The University of Kent, Canterbury, Kent, CT2 7NZ, T +44 (0)1227 764000
Honorary degrees awarded at Canterbury Cathedral
Governor of the Bank of England Sir Mervyn King, pioneer of dance education Veronica Lewis and distinguished journalist Peter Williams received honorary degrees from the University on 23 November at ceremonies at Canterbury Cathedral.
Sir Mervyn King FBA joined the Bank of England as a non-executive director in 1990, becoming Chief Economist and Executive Director in 1991 and Deputy Governor in 1998. He was appointed Governor of the Bank in 2003, and is Chairman of the Monetary Policy Committee and Financial Policy Committee.
The son of a railway clerk from Chesham Bois, Buckinghamshire, Sir Mervyn was identified as exceptionally bright from an early age. When he left King's College Cambridge in 1969, he was one of just 12 out of 200 economics students to be awarded a First.
Following study at Harvard (as a Kennedy Scholar), he taught at Cambridge and Birmingham Universities before spells as Visiting Professor at both Harvard University and MIT. From 1984, Sir Mervyn was Professor of Economics at the London School of Economics where he founded the Financial Markets Group.
Sir Mervyn King received his honorary Doctor of Civil Law degree in recognition of his contribution to economics and public life.
Veronica Lewis MBE has been a pioneer of dance and dance education all her life. After training as a choreologist, she was appointed Gulbenkian Dance Fellow in Cheshire. She was one of the first Arts Council-funded Dance Animateurs and founded Cheshire Dance Workshop. Throughout the 1980s and 1990s she was a pioneer in the development of education and outreach work in both dance companies and orchestras. In recognition of her services to dance, she was awarded the MBE in 1995.
In 1998, Veronica Lewis became Director of the London Contemporary Dance School and her energies were transferred to higher education and advanced training in dance. In 2001, she helped to establish the world-leading Conservatoire for Dance and Drama. This affiliation of eight schools, each outstanding and famous in its own right, secured the place of conservatoire-level training in dance, drama and circus arts firmly within the higher education system. She has been one of the Joint Principals of this unique collaborative structure since its inception.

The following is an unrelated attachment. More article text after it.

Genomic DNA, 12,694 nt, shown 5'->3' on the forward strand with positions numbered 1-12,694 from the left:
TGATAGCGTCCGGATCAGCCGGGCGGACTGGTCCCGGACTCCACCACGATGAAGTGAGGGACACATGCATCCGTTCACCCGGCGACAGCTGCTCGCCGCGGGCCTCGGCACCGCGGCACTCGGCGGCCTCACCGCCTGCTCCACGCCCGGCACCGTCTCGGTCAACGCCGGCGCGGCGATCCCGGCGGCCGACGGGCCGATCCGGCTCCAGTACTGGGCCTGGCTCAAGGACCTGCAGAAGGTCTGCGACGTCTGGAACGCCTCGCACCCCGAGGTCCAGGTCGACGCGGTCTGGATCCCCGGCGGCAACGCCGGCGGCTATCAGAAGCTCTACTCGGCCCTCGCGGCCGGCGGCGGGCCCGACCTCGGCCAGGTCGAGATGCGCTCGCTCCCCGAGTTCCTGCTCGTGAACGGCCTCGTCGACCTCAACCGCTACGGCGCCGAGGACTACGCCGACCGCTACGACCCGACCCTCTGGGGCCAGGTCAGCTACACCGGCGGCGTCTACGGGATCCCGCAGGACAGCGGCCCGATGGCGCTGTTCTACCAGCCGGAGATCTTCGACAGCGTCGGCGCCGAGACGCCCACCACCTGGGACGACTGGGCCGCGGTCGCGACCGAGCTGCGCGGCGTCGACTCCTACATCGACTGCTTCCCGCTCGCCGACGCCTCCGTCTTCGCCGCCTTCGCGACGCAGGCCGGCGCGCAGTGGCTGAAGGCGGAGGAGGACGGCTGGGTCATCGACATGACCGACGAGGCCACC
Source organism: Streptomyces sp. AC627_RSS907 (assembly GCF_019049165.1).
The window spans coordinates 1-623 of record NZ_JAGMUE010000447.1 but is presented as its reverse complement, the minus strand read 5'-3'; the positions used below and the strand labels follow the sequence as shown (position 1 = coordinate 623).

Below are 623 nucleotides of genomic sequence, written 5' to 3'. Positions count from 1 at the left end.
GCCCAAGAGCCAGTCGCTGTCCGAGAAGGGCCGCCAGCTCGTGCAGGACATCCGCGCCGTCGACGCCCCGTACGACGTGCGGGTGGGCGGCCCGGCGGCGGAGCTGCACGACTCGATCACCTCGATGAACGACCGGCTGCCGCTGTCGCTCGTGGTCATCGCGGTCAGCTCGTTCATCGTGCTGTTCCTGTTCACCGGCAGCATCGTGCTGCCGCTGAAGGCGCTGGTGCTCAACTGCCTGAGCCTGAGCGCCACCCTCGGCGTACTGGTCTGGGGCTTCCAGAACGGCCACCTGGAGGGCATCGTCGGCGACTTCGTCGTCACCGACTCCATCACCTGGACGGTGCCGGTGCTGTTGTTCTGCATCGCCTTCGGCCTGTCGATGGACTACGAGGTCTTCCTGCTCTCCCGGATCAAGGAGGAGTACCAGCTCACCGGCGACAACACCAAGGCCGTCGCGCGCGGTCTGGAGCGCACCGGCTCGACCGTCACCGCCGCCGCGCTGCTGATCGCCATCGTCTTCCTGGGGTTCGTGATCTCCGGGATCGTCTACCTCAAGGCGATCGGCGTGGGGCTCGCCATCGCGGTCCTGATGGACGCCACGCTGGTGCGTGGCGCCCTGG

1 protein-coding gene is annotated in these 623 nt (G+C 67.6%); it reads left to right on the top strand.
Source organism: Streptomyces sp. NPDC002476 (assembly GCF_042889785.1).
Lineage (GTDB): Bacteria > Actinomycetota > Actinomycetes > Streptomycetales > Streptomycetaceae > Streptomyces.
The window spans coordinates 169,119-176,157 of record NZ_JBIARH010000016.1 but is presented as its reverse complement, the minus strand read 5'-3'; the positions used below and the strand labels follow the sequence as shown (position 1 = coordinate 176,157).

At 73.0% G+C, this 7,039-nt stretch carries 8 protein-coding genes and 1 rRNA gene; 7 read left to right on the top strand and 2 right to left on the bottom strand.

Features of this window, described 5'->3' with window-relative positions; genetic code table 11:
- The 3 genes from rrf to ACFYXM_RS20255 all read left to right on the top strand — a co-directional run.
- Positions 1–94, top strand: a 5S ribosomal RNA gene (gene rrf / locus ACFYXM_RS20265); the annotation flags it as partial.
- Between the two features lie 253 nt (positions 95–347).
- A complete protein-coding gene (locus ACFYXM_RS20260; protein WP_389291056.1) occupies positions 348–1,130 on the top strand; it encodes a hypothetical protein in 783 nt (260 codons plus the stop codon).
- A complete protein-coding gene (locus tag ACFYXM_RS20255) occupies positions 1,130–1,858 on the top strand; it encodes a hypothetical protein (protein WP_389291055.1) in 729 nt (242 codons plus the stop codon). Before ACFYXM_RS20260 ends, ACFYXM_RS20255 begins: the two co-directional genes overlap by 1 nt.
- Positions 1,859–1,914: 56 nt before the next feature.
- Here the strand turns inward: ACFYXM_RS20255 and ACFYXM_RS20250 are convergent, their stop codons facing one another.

She has held many public positions in the wider dance world. She was a founding Director of the National Dance Agency for the North West and a founding member of North West Arts Board. She served as Chair of the Royal Ballets education committee, Vice Chair of the Arts Council's Dance Panel, a member of the Board of Rambert Dance Company and Vice Chair of English National Ballet. She played a key role in developing the Government's Centres for Advanced Training, which enable young people to benefit from intensive pre-vocational dance training whilst remaining within secondary education.
During 2012 Veronica Lewis was made an Honorary Professor of the University of Kent. This year the London Contemporary Dance School also celebrates the 30th year of its collaboration with Kent, which was the first university to award dance degrees in the UK.
Veronica Lewis received her honorary Doctor of the University degree in recognition of her contribution to dance and higher education.
Peter Williams MBE has enjoyed a long and successful a career in journalism. He was educated at King Edward Grammar School in Totnes and Cotham Grammar School in Bristol. He left school at 15 and became an office boy at the Bristol Evening Post. It was the start of a career in newspaper journalism, in the West Country and in Fleet Street, emulating his father and his uncle.
His television career began as a reporter and newsreader at Southern Television in Dover, progressing to work for Thames Television's This Week and the BBC's Panorama programmes. In a documentary career spanning 30 years, he has recorded a number of world scoops, including the birth of the first 'test tube' baby and the discovery of the wreck of the Titanic.
Peter Williams has lived in Kent for more than 40 years. He was chair and founder-member of the Canterbury Conservation Advisory Committee, Chairman of the Oaten Hill Society, President of the Optimists Cancer Care Club, and is a life member of Kent County Cricket Club. He recently chaired the Marlowe Theatre Development Trust, part of the public-private partnership that helped build Canterbury's new Marlowe Theatre. He was Chairman (now President) of the Canterbury Festival for 21 years and he is a Freeman of the City of Canterbury.
Peter Williams received his honorary Doctor of Letters degree in recognition of his contribution to the City of Canterbury.
Story published at 11:10am 27 November 2012
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